After re-checking the action (with fishing line and spacer blocks), I have thicknessed the fingerboard to about 2.6mm. In this photo I am shooting the edge of my fingerboard blank, looking to make it as flat and as perpendicular as possible.

I can now bend the fingerboard blank. I heat water in a saucepan and brush it on the outside of the piece, then hold the underside over the hot plate. After a few minutes, the combination of outer expansion from the water and inner contraction from the dry heat curls the fingerboard very close to the profile that I'm looking for.

Throughout the construction process, there is a hook for hanging the lute in the neck end. Now, I swap out that hook for this hardwood block and deck screw. When I fit and glue the fingerboard, I can tighten the screw, and the block provides pressure to hold the fingerboard in place against the cutoff joint.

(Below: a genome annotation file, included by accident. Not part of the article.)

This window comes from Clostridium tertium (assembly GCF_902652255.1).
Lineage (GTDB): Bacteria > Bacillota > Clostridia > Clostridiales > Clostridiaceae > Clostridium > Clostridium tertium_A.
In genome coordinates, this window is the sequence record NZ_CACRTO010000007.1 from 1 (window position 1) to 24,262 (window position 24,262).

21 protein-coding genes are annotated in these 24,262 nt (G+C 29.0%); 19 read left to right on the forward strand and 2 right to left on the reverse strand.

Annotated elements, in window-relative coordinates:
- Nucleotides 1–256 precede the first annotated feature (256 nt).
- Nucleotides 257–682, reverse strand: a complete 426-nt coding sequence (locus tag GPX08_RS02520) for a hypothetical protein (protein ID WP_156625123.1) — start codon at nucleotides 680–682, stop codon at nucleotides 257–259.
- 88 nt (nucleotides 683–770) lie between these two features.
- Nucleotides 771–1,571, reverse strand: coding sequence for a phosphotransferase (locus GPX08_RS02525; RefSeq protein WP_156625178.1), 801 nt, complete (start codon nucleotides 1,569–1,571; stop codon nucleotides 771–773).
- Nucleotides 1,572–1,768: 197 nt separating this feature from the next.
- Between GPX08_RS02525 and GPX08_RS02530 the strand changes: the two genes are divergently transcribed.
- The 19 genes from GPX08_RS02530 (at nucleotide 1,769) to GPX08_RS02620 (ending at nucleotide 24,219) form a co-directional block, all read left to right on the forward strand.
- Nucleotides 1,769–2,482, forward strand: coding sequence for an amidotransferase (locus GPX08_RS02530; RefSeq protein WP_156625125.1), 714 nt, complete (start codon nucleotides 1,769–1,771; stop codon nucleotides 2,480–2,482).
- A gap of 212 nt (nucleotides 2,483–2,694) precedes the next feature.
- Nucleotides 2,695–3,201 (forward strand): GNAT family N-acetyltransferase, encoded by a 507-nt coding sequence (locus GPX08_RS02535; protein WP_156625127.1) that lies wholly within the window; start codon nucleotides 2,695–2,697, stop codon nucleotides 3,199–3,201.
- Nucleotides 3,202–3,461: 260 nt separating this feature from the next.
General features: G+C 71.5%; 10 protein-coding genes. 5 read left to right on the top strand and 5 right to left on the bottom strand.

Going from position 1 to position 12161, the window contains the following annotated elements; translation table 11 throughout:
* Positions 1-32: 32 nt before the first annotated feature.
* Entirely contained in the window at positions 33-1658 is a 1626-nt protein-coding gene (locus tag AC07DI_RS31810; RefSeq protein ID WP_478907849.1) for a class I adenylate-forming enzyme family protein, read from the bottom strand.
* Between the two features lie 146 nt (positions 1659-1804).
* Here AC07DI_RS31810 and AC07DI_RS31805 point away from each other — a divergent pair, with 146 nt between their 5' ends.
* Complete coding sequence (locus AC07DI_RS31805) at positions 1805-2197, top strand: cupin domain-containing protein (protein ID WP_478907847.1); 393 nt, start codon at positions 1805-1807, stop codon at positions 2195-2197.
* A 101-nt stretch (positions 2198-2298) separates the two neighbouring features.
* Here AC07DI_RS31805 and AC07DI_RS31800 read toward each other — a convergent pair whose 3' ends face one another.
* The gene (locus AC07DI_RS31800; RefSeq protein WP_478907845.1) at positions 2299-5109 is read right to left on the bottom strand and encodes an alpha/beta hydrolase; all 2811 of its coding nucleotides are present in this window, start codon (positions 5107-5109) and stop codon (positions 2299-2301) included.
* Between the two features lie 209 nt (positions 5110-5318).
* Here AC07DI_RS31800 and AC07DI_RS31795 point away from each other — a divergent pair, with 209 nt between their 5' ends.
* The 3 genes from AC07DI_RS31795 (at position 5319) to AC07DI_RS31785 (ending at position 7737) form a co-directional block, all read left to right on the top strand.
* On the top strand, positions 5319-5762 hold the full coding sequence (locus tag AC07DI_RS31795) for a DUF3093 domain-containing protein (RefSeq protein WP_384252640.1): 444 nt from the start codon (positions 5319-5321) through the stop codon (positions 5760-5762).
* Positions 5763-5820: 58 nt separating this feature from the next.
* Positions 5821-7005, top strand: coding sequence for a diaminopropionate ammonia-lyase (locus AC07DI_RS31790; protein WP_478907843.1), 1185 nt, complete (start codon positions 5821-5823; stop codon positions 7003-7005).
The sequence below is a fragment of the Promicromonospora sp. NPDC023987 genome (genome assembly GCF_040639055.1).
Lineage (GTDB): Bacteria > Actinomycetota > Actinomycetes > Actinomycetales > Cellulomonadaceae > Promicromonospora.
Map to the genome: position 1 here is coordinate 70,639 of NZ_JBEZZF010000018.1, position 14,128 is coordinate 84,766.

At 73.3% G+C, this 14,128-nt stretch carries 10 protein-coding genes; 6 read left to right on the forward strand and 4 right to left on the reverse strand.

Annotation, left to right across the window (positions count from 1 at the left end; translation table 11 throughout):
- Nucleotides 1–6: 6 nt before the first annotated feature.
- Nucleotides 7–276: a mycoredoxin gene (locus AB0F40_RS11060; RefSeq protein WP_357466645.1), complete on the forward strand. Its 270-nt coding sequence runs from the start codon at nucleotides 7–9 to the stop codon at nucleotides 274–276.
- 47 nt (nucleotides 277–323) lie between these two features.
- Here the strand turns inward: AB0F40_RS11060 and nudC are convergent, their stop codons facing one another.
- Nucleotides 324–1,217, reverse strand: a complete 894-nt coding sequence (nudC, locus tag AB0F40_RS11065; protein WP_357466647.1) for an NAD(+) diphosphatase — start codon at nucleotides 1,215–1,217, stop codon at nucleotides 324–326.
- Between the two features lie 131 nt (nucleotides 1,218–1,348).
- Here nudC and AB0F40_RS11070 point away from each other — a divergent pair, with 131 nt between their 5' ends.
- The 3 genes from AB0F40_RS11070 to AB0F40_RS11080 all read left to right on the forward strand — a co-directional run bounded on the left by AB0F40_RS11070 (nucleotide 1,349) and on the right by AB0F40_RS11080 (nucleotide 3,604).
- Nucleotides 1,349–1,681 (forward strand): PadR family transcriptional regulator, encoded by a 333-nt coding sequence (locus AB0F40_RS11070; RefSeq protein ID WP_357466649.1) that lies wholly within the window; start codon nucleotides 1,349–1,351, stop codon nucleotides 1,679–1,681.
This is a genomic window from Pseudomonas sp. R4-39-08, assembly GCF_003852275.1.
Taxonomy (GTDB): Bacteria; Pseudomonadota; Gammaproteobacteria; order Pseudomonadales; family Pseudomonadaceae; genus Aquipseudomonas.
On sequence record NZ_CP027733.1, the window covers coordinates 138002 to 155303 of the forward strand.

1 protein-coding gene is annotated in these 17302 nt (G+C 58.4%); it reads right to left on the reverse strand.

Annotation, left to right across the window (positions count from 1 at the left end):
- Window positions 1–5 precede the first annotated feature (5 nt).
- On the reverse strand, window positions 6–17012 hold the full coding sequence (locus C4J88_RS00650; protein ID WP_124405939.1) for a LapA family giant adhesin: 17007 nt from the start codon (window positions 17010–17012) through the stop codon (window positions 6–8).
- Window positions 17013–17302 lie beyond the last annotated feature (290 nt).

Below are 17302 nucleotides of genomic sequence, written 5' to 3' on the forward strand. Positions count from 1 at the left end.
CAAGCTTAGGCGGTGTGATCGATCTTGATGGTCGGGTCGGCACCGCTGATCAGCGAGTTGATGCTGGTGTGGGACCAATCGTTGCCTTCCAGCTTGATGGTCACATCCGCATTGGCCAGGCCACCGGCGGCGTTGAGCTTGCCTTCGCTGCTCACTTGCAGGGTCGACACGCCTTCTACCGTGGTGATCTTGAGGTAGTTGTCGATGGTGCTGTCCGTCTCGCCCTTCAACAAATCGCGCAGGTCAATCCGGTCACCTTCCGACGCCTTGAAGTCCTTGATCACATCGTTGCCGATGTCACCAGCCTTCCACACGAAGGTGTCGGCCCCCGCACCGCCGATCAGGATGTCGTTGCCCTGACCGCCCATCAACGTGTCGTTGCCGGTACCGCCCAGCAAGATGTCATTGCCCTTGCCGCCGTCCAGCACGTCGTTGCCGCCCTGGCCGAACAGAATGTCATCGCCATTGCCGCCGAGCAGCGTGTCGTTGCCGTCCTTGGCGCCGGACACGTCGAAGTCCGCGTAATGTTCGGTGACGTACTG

Like so. This is a dry run, to see how the fit looks at the joint. I trim the fingerboard so that there is about 1mm only of overhang at the nut end. That's enough for me to tighten the block and hold the fingerboard in place.

I refine the fit with a sanding block. I may also have to adjust--with files--the fingerboard cutoff on the lute.

I've got the joint fitted, and everything is ready to go. When I actually glue the fingerboard on I need to work quickly and efficiently, so there is no time to take timed photos.The next few shots show the stages of gluing, and are from one of the many dry runs I do before gluing up.

When my glue is heated and ready to go, I warm the underside of the fingerboard and the top side of the neck with a hair dryer.

I then brush glue on the neck, and on the underside of the fingerboard, and place it carefully. I need to make sure the fit is tight here, at the joint.

I then screw in the block to hold the fingerboard firmly against the cutoff joint.

Then I begin clamping. (I rehearse the sequence many times before gluing.) First I clamp in place the small additional caul...

And then the big caul goes on. Note how I have marked with a felt pen the location and the orientation of each clamp. I know where they go, and which way they point, so I can begin by clamping in the middle, and then working outward from there.

This nearly exhausts my supply of wooden cam clamps.